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About four years ago I was in the Basilica of saint Francis of Assis and there were a number of what appeared to be friar guides using laser lights to direct their groups eyes around the murals high above them. Could this be damaging to the pigments in the paintings? Hindsight is 2020, but instead of asking them directly I went to a guard and asked if they should be doing this. "I understand but it's out of my control."
Were my concerns valid ones? I've since noticed it being done, if more briefly, on stained glass windows in the Chartres Cathedral as well.
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I am inclined to think that the low powered laser used in
pointers would do little damage but honestly, I am not sure and we all know the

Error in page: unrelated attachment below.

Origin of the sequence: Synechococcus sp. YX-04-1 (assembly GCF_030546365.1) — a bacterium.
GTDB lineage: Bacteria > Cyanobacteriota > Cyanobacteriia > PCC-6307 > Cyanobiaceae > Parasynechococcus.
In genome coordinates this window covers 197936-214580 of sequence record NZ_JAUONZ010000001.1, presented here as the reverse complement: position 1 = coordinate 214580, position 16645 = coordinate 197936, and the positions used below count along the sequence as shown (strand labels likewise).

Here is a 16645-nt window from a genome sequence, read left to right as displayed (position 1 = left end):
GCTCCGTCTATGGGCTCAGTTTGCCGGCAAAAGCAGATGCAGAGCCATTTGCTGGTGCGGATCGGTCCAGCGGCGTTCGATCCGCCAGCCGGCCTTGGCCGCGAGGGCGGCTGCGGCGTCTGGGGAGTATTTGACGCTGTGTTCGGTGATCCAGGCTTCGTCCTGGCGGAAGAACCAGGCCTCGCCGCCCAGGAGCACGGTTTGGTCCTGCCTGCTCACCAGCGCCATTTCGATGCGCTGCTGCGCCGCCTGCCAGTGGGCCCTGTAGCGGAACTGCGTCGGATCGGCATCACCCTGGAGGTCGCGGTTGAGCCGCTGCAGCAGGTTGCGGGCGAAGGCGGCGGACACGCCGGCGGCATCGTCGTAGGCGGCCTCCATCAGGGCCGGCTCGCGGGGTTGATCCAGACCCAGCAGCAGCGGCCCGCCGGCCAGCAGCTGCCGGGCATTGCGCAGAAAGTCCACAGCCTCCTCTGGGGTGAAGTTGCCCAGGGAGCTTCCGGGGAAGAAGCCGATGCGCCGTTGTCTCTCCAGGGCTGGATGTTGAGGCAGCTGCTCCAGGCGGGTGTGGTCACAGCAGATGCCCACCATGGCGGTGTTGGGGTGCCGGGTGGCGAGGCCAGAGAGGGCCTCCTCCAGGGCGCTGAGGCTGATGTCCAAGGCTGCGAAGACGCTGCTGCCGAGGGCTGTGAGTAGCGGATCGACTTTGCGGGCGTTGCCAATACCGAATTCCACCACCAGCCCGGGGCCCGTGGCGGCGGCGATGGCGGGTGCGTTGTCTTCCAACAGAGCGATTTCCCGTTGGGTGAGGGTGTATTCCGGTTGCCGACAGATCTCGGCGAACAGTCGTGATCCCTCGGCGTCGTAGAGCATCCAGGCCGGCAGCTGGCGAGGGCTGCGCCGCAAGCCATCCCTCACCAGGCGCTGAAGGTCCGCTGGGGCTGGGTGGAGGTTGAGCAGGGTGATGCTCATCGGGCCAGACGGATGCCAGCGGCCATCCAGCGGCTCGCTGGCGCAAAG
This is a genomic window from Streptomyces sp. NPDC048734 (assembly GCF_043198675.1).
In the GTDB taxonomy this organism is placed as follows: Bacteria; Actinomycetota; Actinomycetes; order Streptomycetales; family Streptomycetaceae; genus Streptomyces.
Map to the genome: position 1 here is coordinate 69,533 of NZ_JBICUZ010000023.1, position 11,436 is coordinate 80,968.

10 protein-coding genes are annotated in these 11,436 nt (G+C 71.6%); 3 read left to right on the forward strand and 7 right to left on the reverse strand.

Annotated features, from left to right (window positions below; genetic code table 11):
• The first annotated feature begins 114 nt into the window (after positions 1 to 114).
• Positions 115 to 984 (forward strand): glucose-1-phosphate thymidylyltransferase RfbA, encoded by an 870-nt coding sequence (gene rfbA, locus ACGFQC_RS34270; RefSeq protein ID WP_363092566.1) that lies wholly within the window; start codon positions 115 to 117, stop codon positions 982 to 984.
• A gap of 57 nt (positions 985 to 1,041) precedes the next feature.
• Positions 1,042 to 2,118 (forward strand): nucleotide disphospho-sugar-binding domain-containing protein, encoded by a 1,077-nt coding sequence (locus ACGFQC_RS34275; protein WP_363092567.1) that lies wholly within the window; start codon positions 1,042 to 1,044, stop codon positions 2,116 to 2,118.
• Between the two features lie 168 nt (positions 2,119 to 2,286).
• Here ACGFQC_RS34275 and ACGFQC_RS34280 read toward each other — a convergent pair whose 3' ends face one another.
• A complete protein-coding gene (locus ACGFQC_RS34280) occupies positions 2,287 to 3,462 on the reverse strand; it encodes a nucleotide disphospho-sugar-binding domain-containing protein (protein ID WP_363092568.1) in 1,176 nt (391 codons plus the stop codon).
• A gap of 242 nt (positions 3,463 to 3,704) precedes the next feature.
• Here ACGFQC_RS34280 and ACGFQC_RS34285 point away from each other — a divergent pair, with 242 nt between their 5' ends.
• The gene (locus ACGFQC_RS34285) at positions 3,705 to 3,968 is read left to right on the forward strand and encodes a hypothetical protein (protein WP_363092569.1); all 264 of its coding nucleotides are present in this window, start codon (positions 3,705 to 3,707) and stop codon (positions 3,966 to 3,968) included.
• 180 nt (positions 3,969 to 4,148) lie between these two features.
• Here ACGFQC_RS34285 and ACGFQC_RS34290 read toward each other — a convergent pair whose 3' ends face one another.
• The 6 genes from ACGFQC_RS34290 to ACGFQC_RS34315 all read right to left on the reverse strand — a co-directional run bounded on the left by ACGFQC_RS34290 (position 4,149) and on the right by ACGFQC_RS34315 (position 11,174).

danger in assuming.
I have sent this along to our representatives in preventive
conservation in the hopes of a more thoughtful answer.
Laser pointers emit light from a very narrow band of the electromagnetic
spectrum, which gives them their color. Green laser pointers are of a higher
energy level than red ones, but neither emits UV radiation, which is the most
damaging for painted surfaces. They do produce some heat, which could cause
damage if the laser was pointed in the same spot for an extended period of
time. In this case, however, I don’t think the exposure time would be long
enough to result in damage.
WUDPAC 2021 Preventive Conservation Major
Thank you to you both for replying to my question, and I'm reassured by the answers.